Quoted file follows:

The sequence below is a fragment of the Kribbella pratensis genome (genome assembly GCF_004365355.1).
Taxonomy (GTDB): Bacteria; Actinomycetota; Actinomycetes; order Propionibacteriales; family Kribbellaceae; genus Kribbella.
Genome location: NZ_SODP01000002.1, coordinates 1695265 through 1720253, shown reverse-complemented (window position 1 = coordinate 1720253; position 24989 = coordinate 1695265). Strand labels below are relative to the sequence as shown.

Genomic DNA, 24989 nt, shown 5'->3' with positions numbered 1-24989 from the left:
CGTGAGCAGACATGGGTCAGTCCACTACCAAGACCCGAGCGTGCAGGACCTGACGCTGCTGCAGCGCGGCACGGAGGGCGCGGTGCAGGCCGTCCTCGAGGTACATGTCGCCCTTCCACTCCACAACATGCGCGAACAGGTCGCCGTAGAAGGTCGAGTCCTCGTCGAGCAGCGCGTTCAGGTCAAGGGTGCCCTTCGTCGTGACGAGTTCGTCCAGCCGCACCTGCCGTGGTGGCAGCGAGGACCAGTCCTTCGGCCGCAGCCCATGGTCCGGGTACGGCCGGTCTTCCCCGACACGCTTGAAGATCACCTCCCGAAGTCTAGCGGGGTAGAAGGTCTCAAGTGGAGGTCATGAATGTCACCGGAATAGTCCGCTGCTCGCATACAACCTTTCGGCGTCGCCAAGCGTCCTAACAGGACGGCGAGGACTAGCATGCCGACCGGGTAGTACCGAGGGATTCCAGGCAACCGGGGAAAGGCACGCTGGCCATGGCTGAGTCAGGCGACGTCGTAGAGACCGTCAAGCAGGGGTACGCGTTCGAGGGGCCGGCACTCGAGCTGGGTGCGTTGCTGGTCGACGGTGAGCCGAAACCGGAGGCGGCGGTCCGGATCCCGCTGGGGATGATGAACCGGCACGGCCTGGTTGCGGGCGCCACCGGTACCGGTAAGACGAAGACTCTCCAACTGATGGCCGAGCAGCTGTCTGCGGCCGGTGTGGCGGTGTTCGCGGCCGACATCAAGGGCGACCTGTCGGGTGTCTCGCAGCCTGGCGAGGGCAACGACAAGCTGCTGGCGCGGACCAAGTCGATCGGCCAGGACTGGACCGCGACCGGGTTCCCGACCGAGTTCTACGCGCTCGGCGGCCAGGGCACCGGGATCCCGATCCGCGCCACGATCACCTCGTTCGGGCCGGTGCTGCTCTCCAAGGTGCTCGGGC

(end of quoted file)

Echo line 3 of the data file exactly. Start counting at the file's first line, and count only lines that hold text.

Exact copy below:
Genome location: NZ_SODP01000002.1, coordinates 1695265 through 1720253, shown reverse-complemented (window position 1 = coordinate 1720253; position 24989 = coordinate 1695265). Strand labels below are relative to the sequence as shown.